I occasionally (in fact, just last week) get asked if I think Judas Iscariot was a real person or a fictional character, wholly made up. I have a definite view about that. Real person. Actually one of Jesus’ disciples. And the one who betrayed him to the authorities leading to his arrest and crucifixion.
But what makes me think so? I talked a bit about the “Quest of the Historical Judas” in a chapter of my book on the recent discovery of the Gnostic “Gospel of Judas,” a highly intriguing text that emerged into public view about fifteen years ago (the book: The Lost Gospel of Judas Iscariot: A New Look at Betrayer and Betrayed, Oxford University Press, 2016). Here’s what I say about the existence of the person himself, starting out with the basic and fundamental question of how historians know about *any* figure from the past (Robert E. Lee; Charlamagne; the Emperor Tiberius; uh, Jesus …), and then applying the question to Judas.
What kinds of sources of information do historians look for, when dealing with persons – such as Jesus or Judas – from the distant past? The best sources, of course, will be from the person’s own time, preferably a contemporary who actually knew the person. If you have a lot of eyewitness accounts, you are in relatively good shape. If the accounts are not actually by eyewitnesses but by later authors who knew eyewitnesses, that’s not as good, but still not so bad. If they are by later authors who talked with people who once knew someone who claimed to have once heard an eyewitness, well, that’s not nearly so good.
What historians want are lots of contemporary reports, if possible. It helps if these reports are independent of one another. If you have two sources of information about a figure from the past, but one of these sources got his information from the other one, then in effect you don’t have two sources but one. If you have two independent sources, that is obviously better than having to rely on one, especially if these sources corroborate what the other has to say. Moreover, it is useful if the sources of information are not overly biased in their reporting. If a source has an obvious agenda, and if the information that it conveys embodies that agenda, then you have to reconstruct the real historical situation, the actual historical data that lie behind the slanted account.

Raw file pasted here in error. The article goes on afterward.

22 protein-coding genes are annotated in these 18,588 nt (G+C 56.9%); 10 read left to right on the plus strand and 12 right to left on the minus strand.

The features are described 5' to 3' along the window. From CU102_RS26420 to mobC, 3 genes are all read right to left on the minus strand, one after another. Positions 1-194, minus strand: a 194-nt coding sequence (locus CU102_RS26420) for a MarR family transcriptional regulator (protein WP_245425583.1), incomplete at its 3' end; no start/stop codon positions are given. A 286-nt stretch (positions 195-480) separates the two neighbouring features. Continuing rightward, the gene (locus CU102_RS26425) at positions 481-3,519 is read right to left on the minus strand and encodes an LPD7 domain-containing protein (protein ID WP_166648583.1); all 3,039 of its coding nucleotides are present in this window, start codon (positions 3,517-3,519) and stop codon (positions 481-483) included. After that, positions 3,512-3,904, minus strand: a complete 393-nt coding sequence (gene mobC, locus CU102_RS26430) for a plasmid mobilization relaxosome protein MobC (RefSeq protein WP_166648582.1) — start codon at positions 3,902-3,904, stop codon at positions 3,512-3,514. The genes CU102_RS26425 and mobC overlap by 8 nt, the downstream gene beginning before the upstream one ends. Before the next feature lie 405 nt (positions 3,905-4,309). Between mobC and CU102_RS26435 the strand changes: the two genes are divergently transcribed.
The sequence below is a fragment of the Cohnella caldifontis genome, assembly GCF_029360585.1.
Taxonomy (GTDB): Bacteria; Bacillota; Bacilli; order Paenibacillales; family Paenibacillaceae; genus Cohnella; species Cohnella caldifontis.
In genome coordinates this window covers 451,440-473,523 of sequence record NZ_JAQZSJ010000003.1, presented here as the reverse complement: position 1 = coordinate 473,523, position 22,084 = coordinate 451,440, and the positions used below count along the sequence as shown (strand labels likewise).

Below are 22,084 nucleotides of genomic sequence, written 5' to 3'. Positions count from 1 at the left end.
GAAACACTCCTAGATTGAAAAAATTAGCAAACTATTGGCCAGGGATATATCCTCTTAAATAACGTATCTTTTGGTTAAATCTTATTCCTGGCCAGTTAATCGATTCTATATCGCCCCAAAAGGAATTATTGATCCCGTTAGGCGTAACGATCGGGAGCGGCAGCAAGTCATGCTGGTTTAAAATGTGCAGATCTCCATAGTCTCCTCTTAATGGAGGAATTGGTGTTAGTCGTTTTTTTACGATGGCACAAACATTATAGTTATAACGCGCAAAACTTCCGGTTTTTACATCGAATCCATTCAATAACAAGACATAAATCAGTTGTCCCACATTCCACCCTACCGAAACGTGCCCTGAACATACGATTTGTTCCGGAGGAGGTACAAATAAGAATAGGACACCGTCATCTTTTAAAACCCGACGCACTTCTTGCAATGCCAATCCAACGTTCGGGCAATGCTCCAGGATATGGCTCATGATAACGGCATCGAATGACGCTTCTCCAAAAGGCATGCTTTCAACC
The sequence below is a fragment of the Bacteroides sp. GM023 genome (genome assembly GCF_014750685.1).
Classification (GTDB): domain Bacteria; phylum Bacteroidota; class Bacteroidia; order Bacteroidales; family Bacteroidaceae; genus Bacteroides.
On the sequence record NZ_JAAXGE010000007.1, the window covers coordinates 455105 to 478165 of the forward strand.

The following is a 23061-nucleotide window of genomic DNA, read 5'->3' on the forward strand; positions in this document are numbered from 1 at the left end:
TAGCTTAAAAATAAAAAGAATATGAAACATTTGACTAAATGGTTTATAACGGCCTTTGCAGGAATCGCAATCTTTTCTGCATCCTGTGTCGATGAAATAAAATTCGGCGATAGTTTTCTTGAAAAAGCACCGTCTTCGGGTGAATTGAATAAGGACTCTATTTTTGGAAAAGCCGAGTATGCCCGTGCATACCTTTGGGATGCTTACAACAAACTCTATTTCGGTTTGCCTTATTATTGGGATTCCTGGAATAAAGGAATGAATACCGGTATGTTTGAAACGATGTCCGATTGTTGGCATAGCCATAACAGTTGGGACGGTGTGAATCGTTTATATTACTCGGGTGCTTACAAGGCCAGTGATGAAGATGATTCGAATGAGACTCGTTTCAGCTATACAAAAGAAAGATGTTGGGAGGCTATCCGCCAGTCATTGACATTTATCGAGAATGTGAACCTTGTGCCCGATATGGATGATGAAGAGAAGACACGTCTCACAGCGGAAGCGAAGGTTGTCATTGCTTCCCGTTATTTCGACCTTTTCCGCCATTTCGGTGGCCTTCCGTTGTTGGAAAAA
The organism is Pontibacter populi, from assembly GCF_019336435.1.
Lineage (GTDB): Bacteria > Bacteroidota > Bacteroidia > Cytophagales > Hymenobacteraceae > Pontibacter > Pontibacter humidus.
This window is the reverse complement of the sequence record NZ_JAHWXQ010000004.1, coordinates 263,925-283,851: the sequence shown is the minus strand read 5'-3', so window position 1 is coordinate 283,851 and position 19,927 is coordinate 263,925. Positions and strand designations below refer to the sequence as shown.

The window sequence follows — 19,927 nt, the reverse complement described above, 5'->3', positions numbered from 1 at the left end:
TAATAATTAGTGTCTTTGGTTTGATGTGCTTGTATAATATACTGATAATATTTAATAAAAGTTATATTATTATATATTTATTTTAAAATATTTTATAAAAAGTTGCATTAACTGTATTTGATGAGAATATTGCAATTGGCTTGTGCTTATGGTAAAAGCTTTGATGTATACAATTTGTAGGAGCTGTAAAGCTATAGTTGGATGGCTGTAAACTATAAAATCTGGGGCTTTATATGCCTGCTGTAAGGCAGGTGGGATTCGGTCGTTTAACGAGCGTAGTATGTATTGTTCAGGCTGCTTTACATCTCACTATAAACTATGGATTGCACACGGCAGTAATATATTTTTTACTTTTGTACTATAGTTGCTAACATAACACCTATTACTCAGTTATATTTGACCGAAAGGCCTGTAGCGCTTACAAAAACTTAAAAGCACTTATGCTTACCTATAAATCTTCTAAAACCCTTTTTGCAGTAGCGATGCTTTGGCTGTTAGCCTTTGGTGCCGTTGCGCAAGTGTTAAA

In short, historians want numerous sources close to the events themselves, which are independent of one another, yet agree on the information they provide, while not being biased in their reports.
How do our sources of information about Judas stack up against this wish list? Unfortunately …
You can keep reading the post if you’re a blog member. It’s never been easier to join. Well, or harder. Just join. It won’t cost much and all proceeds go to charity. And you’ll learn so much about the New Testament and early Christianity that your family and friends won’t be able to stand you.